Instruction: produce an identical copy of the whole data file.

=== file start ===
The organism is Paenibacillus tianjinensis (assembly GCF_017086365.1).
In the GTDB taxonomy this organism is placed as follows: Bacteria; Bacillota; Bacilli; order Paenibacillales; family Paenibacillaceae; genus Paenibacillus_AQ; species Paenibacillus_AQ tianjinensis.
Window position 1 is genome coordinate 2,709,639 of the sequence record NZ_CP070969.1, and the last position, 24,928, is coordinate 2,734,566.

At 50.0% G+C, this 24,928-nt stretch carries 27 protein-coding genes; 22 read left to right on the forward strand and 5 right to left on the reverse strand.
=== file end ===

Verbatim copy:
The organism is Paenibacillus tianjinensis (assembly GCF_017086365.1).
In the GTDB taxonomy this organism is placed as follows: Bacteria; Bacillota; Bacilli; order Paenibacillales; family Paenibacillaceae; genus Paenibacillus_AQ; species Paenibacillus_AQ tianjinensis.
Window position 1 is genome coordinate 2,709,639 of the sequence record NZ_CP070969.1, and the last position, 24,928, is coordinate 2,734,566.

At 50.0% G+C, this 24,928-nt stretch carries 27 protein-coding genes; 22 read left to right on the forward strand and 5 right to left on the reverse strand.